After Ravenous, Bird returned to television. Her 15-year absence from cinema is slated to end next year with Cross My Mind, an erotic drama starring Kevin McKidd and Olivia Williams.

10. Jennifer's Body (2009)


(Amazon.com), (Kevin Winter/Getty Images)

The woman-directed film that may not be a surprise is Karyn Kusama's Jennifer's Body, which was based on Diablo Cody's script. Hot off her success with Juno, Cody teamed with Kusama "to subvert the classic horror model of women being terrorized." Their feminist approach resulted in the story of two friends, Needy and Jennifer, whose bond is tested when the latter becomes part-demon after a botched Satanic sacrifice attempt by creepy rock musicians. It is also, of course, Megan Fox's first starring role.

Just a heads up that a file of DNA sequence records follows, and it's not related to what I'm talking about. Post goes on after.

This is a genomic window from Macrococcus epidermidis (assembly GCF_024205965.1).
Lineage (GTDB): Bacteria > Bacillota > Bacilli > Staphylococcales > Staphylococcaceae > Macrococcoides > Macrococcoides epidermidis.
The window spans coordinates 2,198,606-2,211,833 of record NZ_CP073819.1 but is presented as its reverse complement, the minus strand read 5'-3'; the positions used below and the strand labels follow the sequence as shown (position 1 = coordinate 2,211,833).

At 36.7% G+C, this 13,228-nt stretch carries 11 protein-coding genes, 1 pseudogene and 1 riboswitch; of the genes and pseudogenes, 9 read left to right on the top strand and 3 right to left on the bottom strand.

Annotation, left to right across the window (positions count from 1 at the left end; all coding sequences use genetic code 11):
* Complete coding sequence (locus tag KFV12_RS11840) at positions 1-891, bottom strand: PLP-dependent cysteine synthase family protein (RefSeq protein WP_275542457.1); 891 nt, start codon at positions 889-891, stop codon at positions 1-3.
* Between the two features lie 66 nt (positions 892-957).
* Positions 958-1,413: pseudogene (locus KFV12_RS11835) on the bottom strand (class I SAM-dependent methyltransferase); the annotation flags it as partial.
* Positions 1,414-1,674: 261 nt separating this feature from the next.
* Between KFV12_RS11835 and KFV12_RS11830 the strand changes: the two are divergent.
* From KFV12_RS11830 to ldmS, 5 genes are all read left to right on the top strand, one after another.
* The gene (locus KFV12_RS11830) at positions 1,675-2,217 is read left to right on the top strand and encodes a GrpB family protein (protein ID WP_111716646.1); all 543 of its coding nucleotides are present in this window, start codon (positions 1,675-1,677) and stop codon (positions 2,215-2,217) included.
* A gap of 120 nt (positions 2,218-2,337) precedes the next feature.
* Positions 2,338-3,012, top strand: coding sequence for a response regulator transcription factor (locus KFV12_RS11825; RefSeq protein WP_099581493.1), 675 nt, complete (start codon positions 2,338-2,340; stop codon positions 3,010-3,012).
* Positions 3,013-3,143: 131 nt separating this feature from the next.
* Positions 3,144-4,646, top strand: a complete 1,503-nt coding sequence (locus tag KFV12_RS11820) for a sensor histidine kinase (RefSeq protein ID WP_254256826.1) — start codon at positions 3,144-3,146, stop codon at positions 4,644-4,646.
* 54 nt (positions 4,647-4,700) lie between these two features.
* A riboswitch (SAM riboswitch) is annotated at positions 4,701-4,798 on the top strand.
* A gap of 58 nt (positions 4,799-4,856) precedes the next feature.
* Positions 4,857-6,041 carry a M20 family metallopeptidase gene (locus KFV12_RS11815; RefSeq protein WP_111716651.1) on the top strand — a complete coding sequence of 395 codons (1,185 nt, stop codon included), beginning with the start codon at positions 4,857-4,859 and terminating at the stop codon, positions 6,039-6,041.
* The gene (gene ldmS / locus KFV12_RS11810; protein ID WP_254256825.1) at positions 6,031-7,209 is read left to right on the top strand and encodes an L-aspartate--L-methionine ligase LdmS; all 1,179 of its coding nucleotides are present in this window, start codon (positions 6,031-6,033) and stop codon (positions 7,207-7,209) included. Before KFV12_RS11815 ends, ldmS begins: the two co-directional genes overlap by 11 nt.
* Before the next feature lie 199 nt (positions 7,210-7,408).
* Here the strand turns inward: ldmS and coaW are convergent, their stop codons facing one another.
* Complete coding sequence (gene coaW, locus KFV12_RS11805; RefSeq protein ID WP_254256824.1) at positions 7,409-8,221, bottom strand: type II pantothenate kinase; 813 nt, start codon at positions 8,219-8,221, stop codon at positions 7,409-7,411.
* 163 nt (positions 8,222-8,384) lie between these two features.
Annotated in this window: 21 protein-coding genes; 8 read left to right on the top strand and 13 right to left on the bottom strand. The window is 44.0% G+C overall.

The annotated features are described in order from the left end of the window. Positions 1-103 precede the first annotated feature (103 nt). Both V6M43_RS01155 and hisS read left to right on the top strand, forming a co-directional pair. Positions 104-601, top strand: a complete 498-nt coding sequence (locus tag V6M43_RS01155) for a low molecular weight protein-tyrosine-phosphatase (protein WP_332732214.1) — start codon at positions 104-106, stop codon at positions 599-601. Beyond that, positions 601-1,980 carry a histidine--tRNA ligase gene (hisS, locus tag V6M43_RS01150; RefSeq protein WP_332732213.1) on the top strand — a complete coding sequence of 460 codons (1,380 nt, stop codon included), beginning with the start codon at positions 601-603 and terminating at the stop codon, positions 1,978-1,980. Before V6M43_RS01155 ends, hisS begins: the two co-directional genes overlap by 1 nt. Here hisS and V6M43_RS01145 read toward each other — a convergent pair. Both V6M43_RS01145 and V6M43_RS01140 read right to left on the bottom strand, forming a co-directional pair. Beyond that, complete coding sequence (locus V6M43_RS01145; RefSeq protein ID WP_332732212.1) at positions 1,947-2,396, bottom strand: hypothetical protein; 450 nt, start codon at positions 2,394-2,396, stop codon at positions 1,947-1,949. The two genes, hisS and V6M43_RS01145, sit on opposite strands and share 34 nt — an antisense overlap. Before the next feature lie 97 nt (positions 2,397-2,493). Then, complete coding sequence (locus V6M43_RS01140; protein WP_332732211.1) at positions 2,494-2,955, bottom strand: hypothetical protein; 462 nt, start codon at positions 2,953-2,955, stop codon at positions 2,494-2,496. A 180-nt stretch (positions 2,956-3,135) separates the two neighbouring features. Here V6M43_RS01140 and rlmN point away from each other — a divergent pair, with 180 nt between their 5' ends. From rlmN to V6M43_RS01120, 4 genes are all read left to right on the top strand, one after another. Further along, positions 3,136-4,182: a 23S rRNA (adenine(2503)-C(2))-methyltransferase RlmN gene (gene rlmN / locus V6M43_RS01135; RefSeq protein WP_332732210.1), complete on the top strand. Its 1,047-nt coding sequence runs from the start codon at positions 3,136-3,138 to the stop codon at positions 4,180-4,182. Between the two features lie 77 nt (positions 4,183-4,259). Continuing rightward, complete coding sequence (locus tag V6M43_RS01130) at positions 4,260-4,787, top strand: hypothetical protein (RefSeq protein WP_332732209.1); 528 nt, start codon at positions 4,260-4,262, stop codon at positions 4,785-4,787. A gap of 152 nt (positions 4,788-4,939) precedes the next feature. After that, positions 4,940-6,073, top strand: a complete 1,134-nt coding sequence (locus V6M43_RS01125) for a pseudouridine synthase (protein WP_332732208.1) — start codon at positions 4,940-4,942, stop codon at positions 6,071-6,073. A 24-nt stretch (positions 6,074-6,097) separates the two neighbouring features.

Kusama's directorial career has had its highs and lows. After the acclaimed sports film Girlfight, she returned with the doomed Aeon Flux. The director is planning to break out of the femme-centric work, however, with her upcoming thriller The Invitation, starring Luke Wilson.

Girls on Film is a weekly column focusing on women and cinema. It can be found at TheWeek.com every Friday morning. And be sure to follow the Girls on Film Twitter feed for additional femme-con.

Monika Bartyzel is a freelance writer and creator of Girls on Film, a weekly look at femme-centric film news and concerns, now appearing at TheWeek.com. Her work has been published on sites including The Atlantic, Movies.com, Moviefone, Collider, and the now-defunct Cinematical, where she was a lead writer and assignment editor.